ADC polls: Democracy at grassroots level
The much delayed election to the Autonomous District Councils or ADC in short would be held sooner rather than later. The State Cabinet has already directed the State Election Commission to start due preparations for the election. Candidates as well as voters are understandably quite excited. However it is not known yet how many candidates would be fighting for the 144 seats spread across Chandel, Churachandpur, Tamenglong, Ukhrul, Senapati and Sadar Hills. Though the election is confined to the five hill districts, it has its own significance and implications. Unlike some other previous ADC elections, there is no objection to the polls from any quarter this time although it has been delayed by the COVID-19 pandemic. It may sound too unrealistic, at least in this part of the world yet, we are hoping for a peaceful, free and fair election. For meaningful democracy to reach and thrive at grassroots level, ADC election is a crucial tool. Yes, there are traditional institutions like village chieftainship in the hill districts of Manipur for justice delivery and administration of daily affairs at village level. But these institutions cannot fit the billing and expectations commanded by modern democracy. To take development and tenets of modern democracy to grassroots level, elected local bodies take the central position. Herein lies the importance of Autonomous District Councils and the significance of polls held to elect ADCs. There is no second opinion to the demand for adequate devolution of powers to elected ADCs so that they can evolve into living institutions.
What is dubious is the electoral system and the way how elections are fought in this part of the world. Juxtaposition of democracy and the electoral practices seen in India gives a very awkward picture. The Indian electoral system has a plethora of disadvantages and shortcomings. The inconsistency between the votes registered for a party and the seats conquered in State Assembly or Parliament, the multitude of political parties, personality cult in party system, utilization of communal allegiances and armed hoodlums, excessive employment of muscle and money power, wrongful utilization of governmental machinery, corruptive exercises like booth-capturing, intimidation and impersonation of voters are ubiquitous negative features of Indian electoral system. The threat of booth occupation has been prevalent from the days of second general election of 1957, particularly in Bihar. The incident slowly and steadily was diffused throughout the country in various kinds and degrees and Manipur is no exception.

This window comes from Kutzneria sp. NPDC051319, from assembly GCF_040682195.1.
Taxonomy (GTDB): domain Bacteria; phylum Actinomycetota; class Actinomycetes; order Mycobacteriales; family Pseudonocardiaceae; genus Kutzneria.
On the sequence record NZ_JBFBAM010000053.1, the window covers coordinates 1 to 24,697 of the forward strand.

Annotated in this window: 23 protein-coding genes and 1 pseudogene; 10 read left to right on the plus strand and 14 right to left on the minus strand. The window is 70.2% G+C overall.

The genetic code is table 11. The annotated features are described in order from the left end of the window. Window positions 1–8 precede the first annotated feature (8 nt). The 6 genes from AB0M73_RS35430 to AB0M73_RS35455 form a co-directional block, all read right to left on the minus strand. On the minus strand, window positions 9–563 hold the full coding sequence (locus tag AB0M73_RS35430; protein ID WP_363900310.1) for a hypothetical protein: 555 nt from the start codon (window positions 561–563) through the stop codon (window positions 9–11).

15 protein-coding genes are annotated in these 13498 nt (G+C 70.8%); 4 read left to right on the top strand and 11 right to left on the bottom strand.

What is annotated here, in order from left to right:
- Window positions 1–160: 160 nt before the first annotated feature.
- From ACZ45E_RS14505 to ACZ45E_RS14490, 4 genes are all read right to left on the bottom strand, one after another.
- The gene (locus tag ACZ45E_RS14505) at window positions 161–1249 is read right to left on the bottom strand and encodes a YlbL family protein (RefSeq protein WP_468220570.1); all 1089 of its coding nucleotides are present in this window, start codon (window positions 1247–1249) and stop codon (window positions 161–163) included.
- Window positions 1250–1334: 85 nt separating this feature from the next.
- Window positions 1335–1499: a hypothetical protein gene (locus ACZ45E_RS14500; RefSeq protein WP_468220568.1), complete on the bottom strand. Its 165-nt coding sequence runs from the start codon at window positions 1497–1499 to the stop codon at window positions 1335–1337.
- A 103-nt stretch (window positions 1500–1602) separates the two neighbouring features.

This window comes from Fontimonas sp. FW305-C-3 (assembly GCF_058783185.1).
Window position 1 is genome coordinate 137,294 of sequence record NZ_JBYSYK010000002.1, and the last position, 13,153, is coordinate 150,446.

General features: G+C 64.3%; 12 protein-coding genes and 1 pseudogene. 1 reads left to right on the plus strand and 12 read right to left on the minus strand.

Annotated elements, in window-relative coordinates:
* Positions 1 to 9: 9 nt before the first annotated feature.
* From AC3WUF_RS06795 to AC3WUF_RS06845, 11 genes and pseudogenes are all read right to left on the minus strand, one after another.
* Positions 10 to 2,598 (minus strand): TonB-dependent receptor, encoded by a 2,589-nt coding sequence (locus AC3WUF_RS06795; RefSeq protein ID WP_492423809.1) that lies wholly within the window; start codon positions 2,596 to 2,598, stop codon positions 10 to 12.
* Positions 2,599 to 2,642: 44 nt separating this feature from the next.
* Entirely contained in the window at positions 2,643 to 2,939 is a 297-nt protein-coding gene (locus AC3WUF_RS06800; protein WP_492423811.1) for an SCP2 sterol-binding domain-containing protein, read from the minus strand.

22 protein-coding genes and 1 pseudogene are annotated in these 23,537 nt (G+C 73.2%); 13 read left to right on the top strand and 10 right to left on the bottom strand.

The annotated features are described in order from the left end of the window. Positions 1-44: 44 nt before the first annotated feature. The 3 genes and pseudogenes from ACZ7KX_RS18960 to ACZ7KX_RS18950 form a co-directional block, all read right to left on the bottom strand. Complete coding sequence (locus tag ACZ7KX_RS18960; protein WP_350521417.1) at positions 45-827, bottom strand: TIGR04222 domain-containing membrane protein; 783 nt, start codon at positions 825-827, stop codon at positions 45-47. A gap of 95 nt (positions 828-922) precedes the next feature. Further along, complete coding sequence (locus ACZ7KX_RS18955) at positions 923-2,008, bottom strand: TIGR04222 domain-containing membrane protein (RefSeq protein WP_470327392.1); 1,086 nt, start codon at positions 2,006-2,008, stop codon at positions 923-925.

The question of popularity or competency seldom figured in the electoral system of India. The fact that almost one-third of the previous and incumbent groups of Indian MPs have multiple criminal records and around half of them are millionaires says something very significant. The whole concept and understanding of republic and democracy needs re-definition in this part of Earth. A closer analysis of the preceding elections indicates that it were the candidates who decided their own fates during elections, not the mass. Winning or losing an election all depended on how many millions a candidate can spend, how effectively he/she can employ all sorts of arm-twisting tactics and how much he/she can hoodwink the mass by means of volumes and volumes of lies, and of course impressive promises which would never see the light of day. This is not intended to undermine the significance of ADC election but we are just attempting to sensitize the electorates so that only the competent and sincere candidates are elected. Voters too need to evaluate the performances of candidates elected earlier who are seeking re-election as well as merits of fresh candidates without any prejudice and vote conscientiously.